shortbread & gardening

I've given up sewing. I got up early today and began more work on my yellow Colette crepe dress. Yesterday I had to resew both seams on the armhole facings but I managed to fix them. Today I discovered that the facings for the neck don't match the dress - they are out by about two centimetres. Given that this is only out of a sheet and as I'm less convinced that I love this pattern on me after all, is probably going to be only for wearing round home, I decided to pack it away. I will pick up sewing again sometime, as I have some things to make for birthdays and maybe even the C word, but no more sewing for me for a while.

I thought I'd get cracking on this cleaning the house lark, only I got as far as hanging the washing out and didn't come in for hours, except to eat. The washing line is a useful escape route to the garden. I cleaned up the chicken coop, changed their water, gave them many many snails and slugs which I collected as I gardened and even a pottle of mussels I unfortunately left in the car - must have brought the groceries in in the dark one night. I planted out one tomato and six basil seedlings. I had thought I would put them in a pot under the lean-to, but as I dehydrated them through neglect this week already, I opted for a place with rainfall access.

I weeded the blueberry and lemon pots and added extra compost and my own fertiliser made of comfrey liquid which I started last week with the comfrey I no longer want in my flower bed and some bokashi liquid. Then I draped bird netting over the blueberry pots. I dug bokashi in in a section of the herb garden where the miners lettuce is past its best and then sowed mesclun on top. I did some digging and weeding out the front, but it is a jungle. I can't get far handweeding when blackberry is involved.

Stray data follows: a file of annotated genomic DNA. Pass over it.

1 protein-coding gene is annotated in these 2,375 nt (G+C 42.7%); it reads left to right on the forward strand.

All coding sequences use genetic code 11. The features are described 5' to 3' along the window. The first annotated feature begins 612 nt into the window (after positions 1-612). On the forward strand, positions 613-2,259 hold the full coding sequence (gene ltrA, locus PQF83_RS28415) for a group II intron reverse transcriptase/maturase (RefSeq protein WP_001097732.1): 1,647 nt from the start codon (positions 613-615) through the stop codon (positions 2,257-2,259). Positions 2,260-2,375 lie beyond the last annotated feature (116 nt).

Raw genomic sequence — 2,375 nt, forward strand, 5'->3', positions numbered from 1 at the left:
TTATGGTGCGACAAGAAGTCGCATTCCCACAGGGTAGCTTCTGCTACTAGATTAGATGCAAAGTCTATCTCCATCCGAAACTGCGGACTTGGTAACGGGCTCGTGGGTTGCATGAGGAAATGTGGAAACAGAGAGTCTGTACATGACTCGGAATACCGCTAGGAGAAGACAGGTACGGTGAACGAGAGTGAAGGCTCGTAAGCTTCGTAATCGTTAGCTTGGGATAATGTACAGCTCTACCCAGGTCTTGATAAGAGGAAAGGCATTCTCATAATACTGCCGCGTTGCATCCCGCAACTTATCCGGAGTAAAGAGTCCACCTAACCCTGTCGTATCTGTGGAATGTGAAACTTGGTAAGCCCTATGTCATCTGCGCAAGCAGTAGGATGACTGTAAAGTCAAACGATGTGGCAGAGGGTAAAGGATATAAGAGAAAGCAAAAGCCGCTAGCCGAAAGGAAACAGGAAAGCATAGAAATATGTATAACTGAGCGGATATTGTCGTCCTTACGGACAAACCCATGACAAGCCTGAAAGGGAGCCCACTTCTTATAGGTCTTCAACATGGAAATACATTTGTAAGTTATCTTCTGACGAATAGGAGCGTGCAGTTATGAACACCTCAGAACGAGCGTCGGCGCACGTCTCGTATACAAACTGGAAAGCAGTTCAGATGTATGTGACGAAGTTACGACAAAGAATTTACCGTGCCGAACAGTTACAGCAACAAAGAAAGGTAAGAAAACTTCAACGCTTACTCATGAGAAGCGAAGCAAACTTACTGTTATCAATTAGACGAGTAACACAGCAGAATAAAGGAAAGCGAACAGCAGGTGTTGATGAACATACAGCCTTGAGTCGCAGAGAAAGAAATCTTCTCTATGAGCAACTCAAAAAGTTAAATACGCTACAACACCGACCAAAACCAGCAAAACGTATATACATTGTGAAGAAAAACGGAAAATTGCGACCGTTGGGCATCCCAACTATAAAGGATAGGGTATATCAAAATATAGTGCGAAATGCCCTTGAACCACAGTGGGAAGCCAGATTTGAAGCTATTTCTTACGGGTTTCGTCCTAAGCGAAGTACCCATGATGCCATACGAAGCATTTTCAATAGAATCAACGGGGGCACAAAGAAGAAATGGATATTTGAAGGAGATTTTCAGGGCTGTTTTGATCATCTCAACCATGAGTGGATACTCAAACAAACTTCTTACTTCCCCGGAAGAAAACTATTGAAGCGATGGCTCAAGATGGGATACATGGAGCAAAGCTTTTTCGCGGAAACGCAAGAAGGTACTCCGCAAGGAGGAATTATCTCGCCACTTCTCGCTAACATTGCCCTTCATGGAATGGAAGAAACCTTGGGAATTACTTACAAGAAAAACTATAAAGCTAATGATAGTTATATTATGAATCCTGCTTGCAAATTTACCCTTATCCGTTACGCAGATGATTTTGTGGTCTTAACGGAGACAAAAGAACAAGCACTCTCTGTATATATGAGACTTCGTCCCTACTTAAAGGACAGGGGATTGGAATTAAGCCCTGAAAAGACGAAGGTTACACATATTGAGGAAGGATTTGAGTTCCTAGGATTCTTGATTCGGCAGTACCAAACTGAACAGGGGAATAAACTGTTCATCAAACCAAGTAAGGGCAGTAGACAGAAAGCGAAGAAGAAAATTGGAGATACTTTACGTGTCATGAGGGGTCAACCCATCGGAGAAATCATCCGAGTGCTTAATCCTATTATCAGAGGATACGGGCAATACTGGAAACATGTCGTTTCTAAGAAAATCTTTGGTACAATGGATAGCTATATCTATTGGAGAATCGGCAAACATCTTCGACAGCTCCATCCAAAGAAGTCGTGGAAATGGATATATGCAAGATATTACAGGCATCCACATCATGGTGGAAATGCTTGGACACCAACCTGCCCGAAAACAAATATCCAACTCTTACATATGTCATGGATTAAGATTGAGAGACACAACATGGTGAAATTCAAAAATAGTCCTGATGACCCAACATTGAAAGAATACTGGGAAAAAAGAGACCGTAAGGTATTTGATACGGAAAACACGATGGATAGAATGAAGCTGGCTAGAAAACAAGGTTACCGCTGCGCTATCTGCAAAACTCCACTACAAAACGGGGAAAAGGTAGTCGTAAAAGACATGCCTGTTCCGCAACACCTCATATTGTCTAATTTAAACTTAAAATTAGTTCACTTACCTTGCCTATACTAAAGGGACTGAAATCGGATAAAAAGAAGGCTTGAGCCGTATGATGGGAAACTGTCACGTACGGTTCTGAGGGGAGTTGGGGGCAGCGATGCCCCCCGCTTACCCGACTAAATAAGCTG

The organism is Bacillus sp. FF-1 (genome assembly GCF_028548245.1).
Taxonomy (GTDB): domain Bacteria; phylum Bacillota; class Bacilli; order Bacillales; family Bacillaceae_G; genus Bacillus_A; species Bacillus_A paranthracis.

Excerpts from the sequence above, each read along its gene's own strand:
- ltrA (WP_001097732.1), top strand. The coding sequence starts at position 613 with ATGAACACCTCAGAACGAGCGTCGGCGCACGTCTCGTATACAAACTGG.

In the afternoon the children and I took about one million glass bottles to the dump. We didn't have to pay a thing because the machine which weighs the car inwards and outwards was broken. Neither the dump weigh man nor I thought I had dumped 850 kilos of rubbish. If New Zealand's economy is dependent on technical equipment being reliable here in Wetville, then we're definitely going the way of Greece.

For dinner I made rosti in the oven like Annabel Langbein's recipe and they came out very nice. That recipe will be a keeper. Grate 700g of peeled spuds into a bowl of water. Then drain the grated spud and squeeze out as much water as possible. Add 2 teaspoons of salt, 2 tablespoons of olive oil and some cracked pepper and a splash of anchovy sauce. Mix it goether and then put generous spoonfuls of the mixture onto a baking try that has baking paper on it. Flatten the blobs out, leaving a bit of room between each one. Annabel made 8 with the mixture but I made 12. Bake at 200 degrees celsius for 40 minutes. They will look crispy when they are done.

Tonight I am making shortbread. The shortbread is going to Ronald Macdonald House, where there is a tradition that families take baking when they go and it goes in the freezer for nightly nibbles and support for all of the families staying there. I'm sending this baking full of hope that the hospital can help one little boy from Blackball and his family.

One benefit to baking when the children are in bed is that I get to lick the bowl myself. There have to be some gastronomical perks to a wine-less evening.


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